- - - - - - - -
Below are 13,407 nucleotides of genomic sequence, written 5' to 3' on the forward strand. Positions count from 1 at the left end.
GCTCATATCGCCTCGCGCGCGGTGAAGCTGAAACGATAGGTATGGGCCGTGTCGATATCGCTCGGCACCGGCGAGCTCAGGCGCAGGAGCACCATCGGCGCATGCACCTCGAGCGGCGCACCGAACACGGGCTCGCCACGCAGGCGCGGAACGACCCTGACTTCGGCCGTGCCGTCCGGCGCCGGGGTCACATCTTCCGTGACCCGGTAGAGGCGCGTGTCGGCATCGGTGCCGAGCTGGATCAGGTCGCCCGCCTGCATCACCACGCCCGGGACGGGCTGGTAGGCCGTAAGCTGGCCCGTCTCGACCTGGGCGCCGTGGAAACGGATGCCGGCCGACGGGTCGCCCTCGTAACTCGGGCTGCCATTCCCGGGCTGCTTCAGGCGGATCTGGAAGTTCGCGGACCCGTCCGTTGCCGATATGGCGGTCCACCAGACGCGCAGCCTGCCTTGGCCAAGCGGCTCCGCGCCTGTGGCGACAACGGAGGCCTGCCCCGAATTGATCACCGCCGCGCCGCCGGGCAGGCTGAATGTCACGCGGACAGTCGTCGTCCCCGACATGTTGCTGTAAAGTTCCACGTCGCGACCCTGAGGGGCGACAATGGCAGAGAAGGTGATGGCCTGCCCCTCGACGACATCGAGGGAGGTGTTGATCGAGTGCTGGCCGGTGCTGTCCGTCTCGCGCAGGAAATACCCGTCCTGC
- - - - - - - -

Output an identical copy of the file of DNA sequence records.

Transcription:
Below are 13,407 nucleotides of genomic sequence, written 5' to 3' on the forward strand. Positions count from 1 at the left end.
GCTCATATCGCCTCGCGCGCGGTGAAGCTGAAACGATAGGTATGGGCCGTGTCGATATCGCTCGGCACCGGCGAGCTCAGGCGCAGGAGCACCATCGGCGCATGCACCTCGAGCGGCGCACCGAACACGGGCTCGCCACGCAGGCGCGGAACGACCCTGACTTCGGCCGTGCCGTCCGGCGCCGGGGTCACATCTTCCGTGACCCGGTAGAGGCGCGTGTCGGCATCGGTGCCGAGCTGGATCAGGTCGCCCGCCTGCATCACCACGCCCGGGACGGGCTGGTAGGCCGTAAGCTGGCCCGTCTCGACCTGGGCGCCGTGGAAACGGATGCCGGCCGACGGGTCGCCCTCGTAACTCGGGCTGCCATTCCCGGGCTGCTTCAGGCGGATCTGGAAGTTCGCGGACCCGTCCGTTGCCGATATGGCGGTCCACCAGACGCGCAGCCTGCCTTGGCCAAGCGGCTCCGCGCCTGTGGCGACAACGGAGGCCTGCCCCGAATTGATCACCGCCGCGCCGCCGGGCAGGCTGAATGTCACGCGGACAGTCGTCGTCCCCGACATGTTGCTGTAAAGTTCCACGTCGCGACCCTGAGGGGCGACAATGGCAGAGAAGGTGATGGCCTGCCCCTCGACGACATCGAGGGAGGTGTTGATCGAGTGCTGGCCGGTGCTGTCCGTCTCGCGCAGGAAATACCCGTCCTGC